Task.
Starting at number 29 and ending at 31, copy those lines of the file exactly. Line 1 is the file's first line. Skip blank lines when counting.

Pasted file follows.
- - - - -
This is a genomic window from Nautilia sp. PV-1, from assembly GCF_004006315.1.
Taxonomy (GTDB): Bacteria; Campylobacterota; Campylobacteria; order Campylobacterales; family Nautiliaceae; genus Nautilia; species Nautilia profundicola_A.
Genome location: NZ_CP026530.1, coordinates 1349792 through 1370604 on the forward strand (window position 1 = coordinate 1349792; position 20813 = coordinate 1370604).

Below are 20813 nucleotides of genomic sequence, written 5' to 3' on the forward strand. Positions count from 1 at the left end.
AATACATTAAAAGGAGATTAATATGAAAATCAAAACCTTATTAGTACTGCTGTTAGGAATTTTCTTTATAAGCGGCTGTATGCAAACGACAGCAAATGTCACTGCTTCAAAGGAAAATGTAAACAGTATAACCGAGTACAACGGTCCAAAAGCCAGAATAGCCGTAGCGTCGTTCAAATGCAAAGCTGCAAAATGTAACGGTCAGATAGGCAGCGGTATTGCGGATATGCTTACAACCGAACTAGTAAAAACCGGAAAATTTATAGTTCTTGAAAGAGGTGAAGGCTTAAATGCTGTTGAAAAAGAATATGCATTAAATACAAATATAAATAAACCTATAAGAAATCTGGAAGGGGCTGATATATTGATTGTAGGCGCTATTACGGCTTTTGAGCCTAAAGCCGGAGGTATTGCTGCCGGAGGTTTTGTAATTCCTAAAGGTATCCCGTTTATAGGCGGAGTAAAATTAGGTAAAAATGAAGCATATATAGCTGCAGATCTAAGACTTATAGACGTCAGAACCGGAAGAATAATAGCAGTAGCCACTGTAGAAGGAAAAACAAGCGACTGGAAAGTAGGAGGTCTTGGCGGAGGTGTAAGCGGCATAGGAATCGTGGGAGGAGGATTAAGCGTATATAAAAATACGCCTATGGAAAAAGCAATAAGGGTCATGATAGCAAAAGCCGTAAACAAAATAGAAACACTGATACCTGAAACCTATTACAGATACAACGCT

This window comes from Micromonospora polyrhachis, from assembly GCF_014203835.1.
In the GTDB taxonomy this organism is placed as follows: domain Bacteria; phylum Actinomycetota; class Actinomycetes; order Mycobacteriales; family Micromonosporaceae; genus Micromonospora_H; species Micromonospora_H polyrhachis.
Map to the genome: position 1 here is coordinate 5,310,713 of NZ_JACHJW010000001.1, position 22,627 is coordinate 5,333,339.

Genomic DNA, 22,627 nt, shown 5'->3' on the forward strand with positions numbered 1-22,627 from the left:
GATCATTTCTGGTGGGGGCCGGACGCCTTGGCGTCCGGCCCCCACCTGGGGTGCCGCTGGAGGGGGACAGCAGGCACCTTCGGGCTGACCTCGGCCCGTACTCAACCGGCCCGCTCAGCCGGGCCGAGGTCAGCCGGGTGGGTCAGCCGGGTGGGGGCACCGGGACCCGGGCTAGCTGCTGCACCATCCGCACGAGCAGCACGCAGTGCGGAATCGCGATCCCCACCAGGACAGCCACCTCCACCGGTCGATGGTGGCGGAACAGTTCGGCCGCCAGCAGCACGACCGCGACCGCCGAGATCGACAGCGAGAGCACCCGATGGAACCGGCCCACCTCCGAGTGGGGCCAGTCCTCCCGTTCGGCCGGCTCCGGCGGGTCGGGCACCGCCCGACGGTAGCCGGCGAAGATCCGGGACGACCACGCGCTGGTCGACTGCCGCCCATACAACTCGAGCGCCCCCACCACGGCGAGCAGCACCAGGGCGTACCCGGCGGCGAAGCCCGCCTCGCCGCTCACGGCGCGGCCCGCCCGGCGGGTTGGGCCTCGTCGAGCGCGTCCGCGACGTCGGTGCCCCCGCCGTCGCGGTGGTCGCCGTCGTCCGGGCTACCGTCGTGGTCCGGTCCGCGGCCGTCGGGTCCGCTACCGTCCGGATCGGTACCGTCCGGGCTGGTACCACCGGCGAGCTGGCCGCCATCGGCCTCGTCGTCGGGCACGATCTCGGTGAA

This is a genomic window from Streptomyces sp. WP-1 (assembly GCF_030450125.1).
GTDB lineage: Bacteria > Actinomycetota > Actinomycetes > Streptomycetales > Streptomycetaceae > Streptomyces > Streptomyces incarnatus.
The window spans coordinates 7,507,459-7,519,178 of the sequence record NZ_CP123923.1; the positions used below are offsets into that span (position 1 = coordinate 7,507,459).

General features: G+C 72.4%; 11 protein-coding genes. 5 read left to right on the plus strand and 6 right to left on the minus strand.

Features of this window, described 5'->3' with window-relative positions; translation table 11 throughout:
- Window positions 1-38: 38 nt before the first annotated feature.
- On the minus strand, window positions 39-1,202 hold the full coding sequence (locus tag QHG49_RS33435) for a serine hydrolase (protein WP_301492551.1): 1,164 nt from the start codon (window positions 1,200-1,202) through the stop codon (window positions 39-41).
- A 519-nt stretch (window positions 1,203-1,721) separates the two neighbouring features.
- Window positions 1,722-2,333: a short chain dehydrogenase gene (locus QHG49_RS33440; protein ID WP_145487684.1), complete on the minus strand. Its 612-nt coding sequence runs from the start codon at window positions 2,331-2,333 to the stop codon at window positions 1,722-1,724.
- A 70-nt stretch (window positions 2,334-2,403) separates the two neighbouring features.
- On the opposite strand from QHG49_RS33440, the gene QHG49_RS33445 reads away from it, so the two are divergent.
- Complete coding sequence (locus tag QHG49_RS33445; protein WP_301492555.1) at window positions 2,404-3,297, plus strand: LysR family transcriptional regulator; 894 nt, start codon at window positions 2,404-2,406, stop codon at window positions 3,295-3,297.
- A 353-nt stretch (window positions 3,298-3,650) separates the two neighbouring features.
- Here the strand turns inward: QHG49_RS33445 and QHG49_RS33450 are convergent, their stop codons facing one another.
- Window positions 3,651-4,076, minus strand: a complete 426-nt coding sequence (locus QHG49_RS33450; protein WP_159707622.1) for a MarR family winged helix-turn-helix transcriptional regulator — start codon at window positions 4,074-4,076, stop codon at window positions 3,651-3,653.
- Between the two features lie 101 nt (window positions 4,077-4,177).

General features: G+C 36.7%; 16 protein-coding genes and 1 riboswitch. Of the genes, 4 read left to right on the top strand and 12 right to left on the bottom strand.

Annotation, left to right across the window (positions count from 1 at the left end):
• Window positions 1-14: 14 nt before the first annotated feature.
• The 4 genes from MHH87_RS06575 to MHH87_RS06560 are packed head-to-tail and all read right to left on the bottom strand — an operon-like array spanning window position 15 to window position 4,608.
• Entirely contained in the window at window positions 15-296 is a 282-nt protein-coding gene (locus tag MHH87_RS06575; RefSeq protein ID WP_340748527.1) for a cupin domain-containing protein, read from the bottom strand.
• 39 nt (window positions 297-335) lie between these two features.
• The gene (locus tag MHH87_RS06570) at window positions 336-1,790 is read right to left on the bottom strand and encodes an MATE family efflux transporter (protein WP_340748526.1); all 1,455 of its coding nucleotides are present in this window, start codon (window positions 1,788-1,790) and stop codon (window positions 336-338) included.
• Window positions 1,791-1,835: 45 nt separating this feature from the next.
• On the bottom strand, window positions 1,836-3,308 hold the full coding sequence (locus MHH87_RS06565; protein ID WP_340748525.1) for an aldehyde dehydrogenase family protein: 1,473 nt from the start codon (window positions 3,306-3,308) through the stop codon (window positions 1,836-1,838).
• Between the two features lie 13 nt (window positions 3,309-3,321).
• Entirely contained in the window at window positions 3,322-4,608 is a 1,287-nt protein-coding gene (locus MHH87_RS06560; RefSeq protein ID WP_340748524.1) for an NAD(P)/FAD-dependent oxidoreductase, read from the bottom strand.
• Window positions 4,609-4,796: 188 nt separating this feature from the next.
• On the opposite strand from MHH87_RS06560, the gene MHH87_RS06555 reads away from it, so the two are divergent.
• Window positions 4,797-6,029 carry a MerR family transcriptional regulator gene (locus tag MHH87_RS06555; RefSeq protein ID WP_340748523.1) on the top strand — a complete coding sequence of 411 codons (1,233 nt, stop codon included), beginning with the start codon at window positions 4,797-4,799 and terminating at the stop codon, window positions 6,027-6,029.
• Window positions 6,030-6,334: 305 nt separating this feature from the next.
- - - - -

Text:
• Window positions 1-14: 14 nt before the first annotated feature.
• The 4 genes from MHH87_RS06575 to MHH87_RS06560 are packed head-to-tail and all read right to left on the bottom strand — an operon-like array spanning window position 15 to window position 4,608.
• Entirely contained in the window at window positions 15-296 is a 282-nt protein-coding gene (locus tag MHH87_RS06575; RefSeq protein ID WP_340748527.1) for a cupin domain-containing protein, read from the bottom strand.